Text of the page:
Student bank accounts

Student bank accounts are based on standard current accounts offered by banks, but are exclusively created for university students, and can include benefits such as interest free overdrafts and freebies.


You can borrow money through your student/current account with an arranged overdraft. This is a useful back up if you run out of money at the end of the month/term. The best thing about a student account is that money borrowed through an overdraft has 0% interest. With an interest-free overdraft, you pay back nothing more than what you borrow.

Be aware that the 0% interest period may end a couple of years after you graduate as most banks automatically turn your student account into a graduate bank account. Then the interest charges will set in, so it would be wise to plan ahead and start paying the overdraft off before the higher repayment rates set in.

Many banks will advertise the 0% interest overdraft as “up to” a certain amount. However, the maximum amount is only available in your final year studying and only to students with a decent credit rating.

Student account overdrafts are a form of borrowing, so you’ll be credit scored when applying. The quality of your score can determine how much overdraft you’ll be offered.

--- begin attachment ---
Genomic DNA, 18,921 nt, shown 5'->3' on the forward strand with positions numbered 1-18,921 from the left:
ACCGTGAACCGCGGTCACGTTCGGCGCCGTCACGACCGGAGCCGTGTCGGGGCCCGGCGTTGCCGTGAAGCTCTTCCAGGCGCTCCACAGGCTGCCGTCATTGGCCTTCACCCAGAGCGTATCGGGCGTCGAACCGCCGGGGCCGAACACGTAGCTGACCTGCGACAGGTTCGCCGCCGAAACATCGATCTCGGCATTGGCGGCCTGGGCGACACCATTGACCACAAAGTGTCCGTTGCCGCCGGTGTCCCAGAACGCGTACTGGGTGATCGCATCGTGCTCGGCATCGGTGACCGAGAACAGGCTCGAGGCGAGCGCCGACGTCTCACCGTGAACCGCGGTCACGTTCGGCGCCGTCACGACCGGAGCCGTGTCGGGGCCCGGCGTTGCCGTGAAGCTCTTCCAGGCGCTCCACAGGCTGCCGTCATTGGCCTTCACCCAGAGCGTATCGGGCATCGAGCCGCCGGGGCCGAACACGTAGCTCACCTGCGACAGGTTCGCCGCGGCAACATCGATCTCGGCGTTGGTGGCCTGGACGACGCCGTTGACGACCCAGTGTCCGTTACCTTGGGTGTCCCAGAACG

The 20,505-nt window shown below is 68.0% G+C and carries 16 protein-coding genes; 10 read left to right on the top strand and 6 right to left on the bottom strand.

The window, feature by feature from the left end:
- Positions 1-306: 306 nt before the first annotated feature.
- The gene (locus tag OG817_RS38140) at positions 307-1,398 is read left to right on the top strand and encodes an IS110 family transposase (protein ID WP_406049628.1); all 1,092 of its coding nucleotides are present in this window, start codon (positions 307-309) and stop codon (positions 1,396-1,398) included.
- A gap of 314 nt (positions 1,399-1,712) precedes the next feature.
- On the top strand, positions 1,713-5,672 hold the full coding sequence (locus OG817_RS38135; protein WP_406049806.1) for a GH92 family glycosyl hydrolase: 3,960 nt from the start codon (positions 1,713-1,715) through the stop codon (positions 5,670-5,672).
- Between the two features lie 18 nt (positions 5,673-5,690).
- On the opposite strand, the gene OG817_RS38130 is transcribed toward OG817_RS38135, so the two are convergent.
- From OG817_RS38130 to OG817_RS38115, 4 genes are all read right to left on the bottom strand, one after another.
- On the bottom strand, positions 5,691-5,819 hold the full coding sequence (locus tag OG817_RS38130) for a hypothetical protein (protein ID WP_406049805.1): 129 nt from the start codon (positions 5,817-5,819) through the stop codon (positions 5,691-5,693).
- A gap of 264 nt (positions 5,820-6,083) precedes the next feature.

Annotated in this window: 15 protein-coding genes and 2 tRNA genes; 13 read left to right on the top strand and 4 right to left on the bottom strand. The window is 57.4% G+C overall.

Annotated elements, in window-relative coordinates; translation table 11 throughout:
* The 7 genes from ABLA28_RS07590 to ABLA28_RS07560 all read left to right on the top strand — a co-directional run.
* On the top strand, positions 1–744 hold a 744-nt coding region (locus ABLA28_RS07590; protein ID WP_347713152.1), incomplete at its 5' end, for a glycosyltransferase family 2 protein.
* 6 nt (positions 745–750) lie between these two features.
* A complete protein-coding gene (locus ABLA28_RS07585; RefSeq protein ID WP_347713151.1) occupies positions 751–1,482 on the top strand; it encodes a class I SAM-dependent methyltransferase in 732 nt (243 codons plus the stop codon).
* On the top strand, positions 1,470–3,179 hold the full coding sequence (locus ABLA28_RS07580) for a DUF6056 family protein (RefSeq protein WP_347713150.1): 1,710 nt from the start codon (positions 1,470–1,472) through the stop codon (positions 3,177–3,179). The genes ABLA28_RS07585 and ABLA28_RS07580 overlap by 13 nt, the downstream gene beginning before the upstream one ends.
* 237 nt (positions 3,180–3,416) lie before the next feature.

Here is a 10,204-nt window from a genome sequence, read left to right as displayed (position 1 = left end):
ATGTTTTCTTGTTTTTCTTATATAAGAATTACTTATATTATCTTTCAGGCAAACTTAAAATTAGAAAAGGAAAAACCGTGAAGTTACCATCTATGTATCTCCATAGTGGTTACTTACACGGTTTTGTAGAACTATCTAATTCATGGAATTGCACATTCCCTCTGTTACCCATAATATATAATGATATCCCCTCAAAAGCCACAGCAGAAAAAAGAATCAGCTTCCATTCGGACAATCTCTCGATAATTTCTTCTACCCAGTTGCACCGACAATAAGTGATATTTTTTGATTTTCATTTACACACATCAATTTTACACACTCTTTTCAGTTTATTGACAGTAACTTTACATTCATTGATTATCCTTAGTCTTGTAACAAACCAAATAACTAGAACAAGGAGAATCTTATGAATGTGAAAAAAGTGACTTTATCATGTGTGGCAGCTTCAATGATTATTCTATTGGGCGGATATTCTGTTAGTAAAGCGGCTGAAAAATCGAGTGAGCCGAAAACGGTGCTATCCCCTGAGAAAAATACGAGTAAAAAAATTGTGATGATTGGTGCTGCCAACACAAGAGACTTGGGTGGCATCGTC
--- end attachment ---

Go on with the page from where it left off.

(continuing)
Offers included with a student account can range from free products, travel discounts, cash rewards and other exclusive deals. These may sound tempting but it’s worth doing your research to see which banks offer what and what you could most benefit from, as well as taking into consideration which bank is best for you.

Disabled Students' Allowance (DSA)

As a higher education student living in England, you can apply for a Disabled Students’ Allowance (DSA) if you have a:

  • disability
  • long-term health condition
  • mental health condition
  • specific learning difficulty, such as dyslexia

The support you get depends on your individual needs and not on income. You can apply for DSA through your Student Finance application.

You can get help with the costs of:

  • specialist equipment, for example a computer if you need one because of your disability
  • non-medical helpers
  • extra travel because of your disability
  • other disability-related costs of studying